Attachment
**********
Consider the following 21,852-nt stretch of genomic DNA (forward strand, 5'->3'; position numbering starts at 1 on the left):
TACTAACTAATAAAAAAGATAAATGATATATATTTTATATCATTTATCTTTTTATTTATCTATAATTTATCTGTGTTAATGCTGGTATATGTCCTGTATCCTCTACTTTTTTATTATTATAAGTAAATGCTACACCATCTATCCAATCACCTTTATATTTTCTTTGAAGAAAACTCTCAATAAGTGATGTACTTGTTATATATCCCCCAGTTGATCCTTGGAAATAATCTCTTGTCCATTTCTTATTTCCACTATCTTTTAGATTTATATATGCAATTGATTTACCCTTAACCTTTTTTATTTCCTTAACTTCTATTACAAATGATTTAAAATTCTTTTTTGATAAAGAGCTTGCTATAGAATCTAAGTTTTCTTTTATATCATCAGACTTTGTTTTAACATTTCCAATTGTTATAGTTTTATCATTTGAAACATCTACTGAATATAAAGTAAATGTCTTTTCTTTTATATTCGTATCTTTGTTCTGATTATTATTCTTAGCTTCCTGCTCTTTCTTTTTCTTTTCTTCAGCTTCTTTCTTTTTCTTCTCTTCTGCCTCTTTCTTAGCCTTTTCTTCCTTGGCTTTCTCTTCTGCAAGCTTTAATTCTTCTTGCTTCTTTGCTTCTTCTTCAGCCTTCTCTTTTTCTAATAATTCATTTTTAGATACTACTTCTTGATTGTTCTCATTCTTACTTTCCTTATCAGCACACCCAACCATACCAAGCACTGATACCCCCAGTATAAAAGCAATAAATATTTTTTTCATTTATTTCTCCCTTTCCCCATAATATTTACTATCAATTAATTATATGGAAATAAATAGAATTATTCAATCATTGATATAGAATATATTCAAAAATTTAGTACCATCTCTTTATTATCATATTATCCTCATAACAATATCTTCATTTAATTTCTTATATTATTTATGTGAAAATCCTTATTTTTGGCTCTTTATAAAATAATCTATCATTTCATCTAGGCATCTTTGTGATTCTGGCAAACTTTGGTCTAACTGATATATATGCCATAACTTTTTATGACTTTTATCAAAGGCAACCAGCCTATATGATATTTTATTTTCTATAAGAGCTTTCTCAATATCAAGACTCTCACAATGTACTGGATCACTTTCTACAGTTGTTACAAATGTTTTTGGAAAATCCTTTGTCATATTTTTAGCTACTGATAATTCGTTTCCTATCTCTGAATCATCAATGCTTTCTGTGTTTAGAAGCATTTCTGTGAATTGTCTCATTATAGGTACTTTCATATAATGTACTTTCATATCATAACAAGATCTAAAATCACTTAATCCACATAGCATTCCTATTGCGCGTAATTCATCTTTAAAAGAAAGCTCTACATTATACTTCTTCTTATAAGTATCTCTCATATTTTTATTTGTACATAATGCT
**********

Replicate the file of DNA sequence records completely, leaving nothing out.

Consider the following 21,852-nt stretch of genomic DNA (forward strand, 5'->3'; position numbering starts at 1 on the left):
TACTAACTAATAAAAAAGATAAATGATATATATTTTATATCATTTATCTTTTTATTTATCTATAATTTATCTGTGTTAATGCTGGTATATGTCCTGTATCCTCTACTTTTTTATTATTATAAGTAAATGCTACACCATCTATCCAATCACCTTTATATTTTCTTTGAAGAAAACTCTCAATAAGTGATGTACTTGTTATATATCCCCCAGTTGATCCTTGGAAATAATCTCTTGTCCATTTCTTATTTCCACTATCTTTTAGATTTATATATGCAATTGATTTACCCTTAACCTTTTTTATTTCCTTAACTTCTATTACAAATGATTTAAAATTCTTTTTTGATAAAGAGCTTGCTATAGAATCTAAGTTTTCTTTTATATCATCAGACTTTGTTTTAACATTTCCAATTGTTATAGTTTTATCATTTGAAACATCTACTGAATATAAAGTAAATGTCTTTTCTTTTATATTCGTATCTTTGTTCTGATTATTATTCTTAGCTTCCTGCTCTTTCTTTTTCTTTTCTTCAGCTTCTTTCTTTTTCTTCTCTTCTGCCTCTTTCTTAGCCTTTTCTTCCTTGGCTTTCTCTTCTGCAAGCTTTAATTCTTCTTGCTTCTTTGCTTCTTCTTCAGCCTTCTCTTTTTCTAATAATTCATTTTTAGATACTACTTCTTGATTGTTCTCATTCTTACTTTCCTTATCAGCACACCCAACCATACCAAGCACTGATACCCCCAGTATAAAAGCAATAAATATTTTTTTCATTTATTTCTCCCTTTCCCCATAATATTTACTATCAATTAATTATATGGAAATAAATAGAATTATTCAATCATTGATATAGAATATATTCAAAAATTTAGTACCATCTCTTTATTATCATATTATCCTCATAACAATATCTTCATTTAATTTCTTATATTATTTATGTGAAAATCCTTATTTTTGGCTCTTTATAAAATAATCTATCATTTCATCTAGGCATCTTTGTGATTCTGGCAAACTTTGGTCTAACTGATATATATGCCATAACTTTTTATGACTTTTATCAAAGGCAACCAGCCTATATGATATTTTATTTTCTATAAGAGCTTTCTCAATATCAAGACTCTCACAATGTACTGGATCACTTTCTACAGTTGTTACAAATGTTTTTGGAAAATCCTTTGTCATATTTTTAGCTACTGATAATTCGTTTCCTATCTCTGAATCATCAATGCTTTCTGTGTTTAGAAGCATTTCTGTGAATTGTCTCATTATAGGTACTTTCATATAATGTACTTTCATATCATAACAAGATCTAAAATCACTTAATCCACATAGCATTCCTATTGCGCGTAATTCATCTTTAAAAGAAAGCTCTACATTATACTTCTTCTTATAAGTATCTCTCATATTTTTATTTGTACATAATGCT